A LEAD trainer in community services is creating a pilot program to help fill what she describes as a “huge need for aged care workers on the Mornington Peninsula”.
Jane-Ellen Mountford, who has worked in aged care “most of her life”, is hoping to generate interest in the profession at all levels.
“We want to raise awareness and generally create a better aged care workforce to support our elderly as they age with dignity and respect,” she said.
“This is a big drive for people who can be of all ages and from all walks of life.”
Ms Mountford, who lives on the peninsula and has a mother in aged care, said her initiative had government backing and was in collaboration with various aged care providers.
“My parents owned nursing homes in the 1970s and I grew up in one,” she said.
“There’s hardly a position in the industry that I have not held and now I put my efforts into quality training. I have a passionate interest in improving the lives of our elderly.”
Ms Mountford said she was often being told there were not enough staff and was hoping to rectify that problem: “I am aiming to come up with an initiative, while working with various stakeholders, to boost the aged care workforce,” she said.
“The idea is that I work with the aged care homes to make a commitment to employ staff who have completed an industry-specific, two-week preparation course I have created which includes a government funded entry into care skill set, which includes three subjects.
“These units alone do not give people enough skills or knowledge to confidently work or get a job, so I have added to the program and people will be offered volunteer work experience if they are unsure.
“I will be the lead educator on all these programs working with [training organisation] The Management Edge.”
Those applying would need to consent to a police check and have their COVID-19 and flu vaccinations. They would be expected to work at the one facility, rather than moving between aged care homes.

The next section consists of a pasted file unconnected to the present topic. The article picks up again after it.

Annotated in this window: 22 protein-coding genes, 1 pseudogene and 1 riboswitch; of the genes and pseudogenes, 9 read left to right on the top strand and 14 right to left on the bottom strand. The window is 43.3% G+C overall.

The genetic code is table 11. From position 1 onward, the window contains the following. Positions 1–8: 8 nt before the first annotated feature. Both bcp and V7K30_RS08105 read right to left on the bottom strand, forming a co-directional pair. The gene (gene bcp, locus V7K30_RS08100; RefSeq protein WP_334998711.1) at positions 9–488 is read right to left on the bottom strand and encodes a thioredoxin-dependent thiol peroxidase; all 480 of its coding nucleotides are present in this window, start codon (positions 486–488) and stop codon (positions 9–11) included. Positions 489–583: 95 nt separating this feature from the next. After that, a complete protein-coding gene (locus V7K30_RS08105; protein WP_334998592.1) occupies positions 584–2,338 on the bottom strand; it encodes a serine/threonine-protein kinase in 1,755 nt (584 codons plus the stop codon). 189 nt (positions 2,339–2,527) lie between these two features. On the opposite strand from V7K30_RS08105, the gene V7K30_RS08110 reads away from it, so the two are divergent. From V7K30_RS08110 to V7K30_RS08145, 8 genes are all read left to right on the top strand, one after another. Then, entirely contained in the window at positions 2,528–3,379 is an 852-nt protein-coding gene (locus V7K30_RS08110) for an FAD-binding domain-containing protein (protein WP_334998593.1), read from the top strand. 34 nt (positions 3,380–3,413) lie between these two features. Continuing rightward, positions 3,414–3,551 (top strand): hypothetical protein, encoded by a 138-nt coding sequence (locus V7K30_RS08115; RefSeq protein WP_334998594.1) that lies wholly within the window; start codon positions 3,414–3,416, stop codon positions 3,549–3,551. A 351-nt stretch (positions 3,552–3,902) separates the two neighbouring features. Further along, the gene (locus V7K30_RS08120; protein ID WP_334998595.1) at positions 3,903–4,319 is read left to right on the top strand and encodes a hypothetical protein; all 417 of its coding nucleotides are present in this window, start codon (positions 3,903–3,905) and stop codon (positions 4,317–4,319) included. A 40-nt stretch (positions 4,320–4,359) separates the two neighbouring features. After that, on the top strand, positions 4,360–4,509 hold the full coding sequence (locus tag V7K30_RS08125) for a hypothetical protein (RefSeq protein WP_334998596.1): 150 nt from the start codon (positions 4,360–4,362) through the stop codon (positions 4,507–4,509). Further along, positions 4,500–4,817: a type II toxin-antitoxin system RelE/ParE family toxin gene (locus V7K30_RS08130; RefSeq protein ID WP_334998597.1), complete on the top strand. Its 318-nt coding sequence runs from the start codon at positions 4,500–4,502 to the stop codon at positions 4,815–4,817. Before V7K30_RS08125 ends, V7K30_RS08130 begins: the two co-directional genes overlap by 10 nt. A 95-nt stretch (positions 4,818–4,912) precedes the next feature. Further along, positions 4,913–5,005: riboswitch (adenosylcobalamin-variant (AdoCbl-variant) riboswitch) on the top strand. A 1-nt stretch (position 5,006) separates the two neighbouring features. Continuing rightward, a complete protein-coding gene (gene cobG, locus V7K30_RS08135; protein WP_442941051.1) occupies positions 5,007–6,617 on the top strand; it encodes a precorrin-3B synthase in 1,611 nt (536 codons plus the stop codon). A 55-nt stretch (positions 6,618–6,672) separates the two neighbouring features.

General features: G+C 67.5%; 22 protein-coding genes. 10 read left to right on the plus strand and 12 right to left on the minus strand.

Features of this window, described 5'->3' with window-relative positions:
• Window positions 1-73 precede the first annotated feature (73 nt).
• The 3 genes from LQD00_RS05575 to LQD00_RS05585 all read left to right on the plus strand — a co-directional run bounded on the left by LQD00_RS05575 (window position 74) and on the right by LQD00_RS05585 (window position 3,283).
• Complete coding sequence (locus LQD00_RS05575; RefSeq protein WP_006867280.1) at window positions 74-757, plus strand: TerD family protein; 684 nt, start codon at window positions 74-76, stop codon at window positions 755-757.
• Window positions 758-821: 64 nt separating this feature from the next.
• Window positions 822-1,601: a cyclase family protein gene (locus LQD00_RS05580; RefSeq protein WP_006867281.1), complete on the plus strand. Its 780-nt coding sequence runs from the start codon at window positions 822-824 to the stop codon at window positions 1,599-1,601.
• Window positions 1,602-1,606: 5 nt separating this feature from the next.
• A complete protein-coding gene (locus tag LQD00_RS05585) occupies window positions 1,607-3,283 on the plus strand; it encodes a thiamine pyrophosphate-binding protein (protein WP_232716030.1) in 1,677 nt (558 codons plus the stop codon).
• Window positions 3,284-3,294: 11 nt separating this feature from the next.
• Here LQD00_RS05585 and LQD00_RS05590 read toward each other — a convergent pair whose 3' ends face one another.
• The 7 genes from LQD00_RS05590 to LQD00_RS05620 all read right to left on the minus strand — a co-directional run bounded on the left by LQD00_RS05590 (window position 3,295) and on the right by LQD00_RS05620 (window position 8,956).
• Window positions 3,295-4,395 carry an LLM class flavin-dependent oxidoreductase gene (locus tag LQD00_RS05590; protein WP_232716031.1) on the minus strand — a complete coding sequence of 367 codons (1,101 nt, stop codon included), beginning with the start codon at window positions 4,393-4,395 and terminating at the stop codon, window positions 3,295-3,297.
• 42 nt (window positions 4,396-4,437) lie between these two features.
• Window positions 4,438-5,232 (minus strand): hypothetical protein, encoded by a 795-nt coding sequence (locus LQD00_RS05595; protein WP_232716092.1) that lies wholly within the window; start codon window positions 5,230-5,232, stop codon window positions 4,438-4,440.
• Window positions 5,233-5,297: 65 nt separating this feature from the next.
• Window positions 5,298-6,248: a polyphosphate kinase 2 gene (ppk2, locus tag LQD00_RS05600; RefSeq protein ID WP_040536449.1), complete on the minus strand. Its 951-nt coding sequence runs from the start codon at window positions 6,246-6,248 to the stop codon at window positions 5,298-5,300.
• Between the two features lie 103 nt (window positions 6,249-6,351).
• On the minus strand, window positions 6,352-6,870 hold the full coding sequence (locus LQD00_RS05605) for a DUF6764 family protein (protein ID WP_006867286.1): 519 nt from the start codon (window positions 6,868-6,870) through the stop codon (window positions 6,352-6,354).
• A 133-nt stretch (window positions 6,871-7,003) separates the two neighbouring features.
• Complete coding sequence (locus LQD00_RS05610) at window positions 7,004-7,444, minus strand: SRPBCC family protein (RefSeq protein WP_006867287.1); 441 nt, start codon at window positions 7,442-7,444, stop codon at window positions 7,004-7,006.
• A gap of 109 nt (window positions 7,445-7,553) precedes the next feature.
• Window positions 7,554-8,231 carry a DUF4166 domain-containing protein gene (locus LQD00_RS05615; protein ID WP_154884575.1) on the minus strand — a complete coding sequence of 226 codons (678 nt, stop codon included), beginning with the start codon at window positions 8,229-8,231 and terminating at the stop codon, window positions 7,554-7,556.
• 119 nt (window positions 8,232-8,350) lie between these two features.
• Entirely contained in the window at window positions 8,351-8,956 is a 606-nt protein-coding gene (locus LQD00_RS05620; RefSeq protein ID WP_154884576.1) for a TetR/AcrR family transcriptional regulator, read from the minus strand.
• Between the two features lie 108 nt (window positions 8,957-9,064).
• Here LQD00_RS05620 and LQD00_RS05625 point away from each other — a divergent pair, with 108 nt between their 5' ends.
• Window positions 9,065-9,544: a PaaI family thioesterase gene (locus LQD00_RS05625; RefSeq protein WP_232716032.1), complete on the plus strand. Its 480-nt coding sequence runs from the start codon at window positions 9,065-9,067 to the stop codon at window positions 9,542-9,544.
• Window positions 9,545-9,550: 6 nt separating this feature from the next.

Training will be at Mornington or Frankston at this stage, depending on where applicants come from. For example, if 15 people in Rosebud apply for traineeships Ms Mountford will hire a room there.
The initial course is two weeks face-to-face and the full course is one day every three weeks with Zoom evening sessions of two hours on alternate weeks.
No costs will be charged at this stage as the traineeships are paid for by the federal government. Working hours will depend on the employer but will probably be part-time until trainees are offered fulltime positions.
“I believe that, with what we have put together, along with quality training from our industry experts, I can confidently place successful students into work,” Ms Mountford said. “They will then complete their full qualification while getting practical experience and guidance.
“This is the pilot program and it is an exciting opportunity using a system that allows for specific filtering of candidates according to their individual skills and qualifications.
“Most of the pieces of the puzzle are coming together and we are now looking for suitable candidates. We are also working with some of the job search agencies.”
‘A flawed system’
A CATALYST for Jane-Ellen Mountford’s efforts to increase the number of aged care workers came after the Royal Commission into Aged Care which made up to 150 recommendations aimed at improving a “flawed system”.
Many of these recommendations still await government policy responses, but some areas are sufficiently clear to enable quality-focused providers to initiate a response, Ms Mountford said.
“Chapter 12 in particular focuses on the aged care workforce and suggests initiatives for consideration. Some of the key take-outs, and our suggestions for organisations keen to be seen as responsive to the findings, include:
- Aged care training programs should be based on partnerships between aged care and education providers.
- Providers should consider partnering with a training provider that understands the needs of the sector and can assist the process of embedding people-care skills into the fabric of the business.
- A highly skilled, well rewarded and valued aged care workforce is vital to the success of future aged care.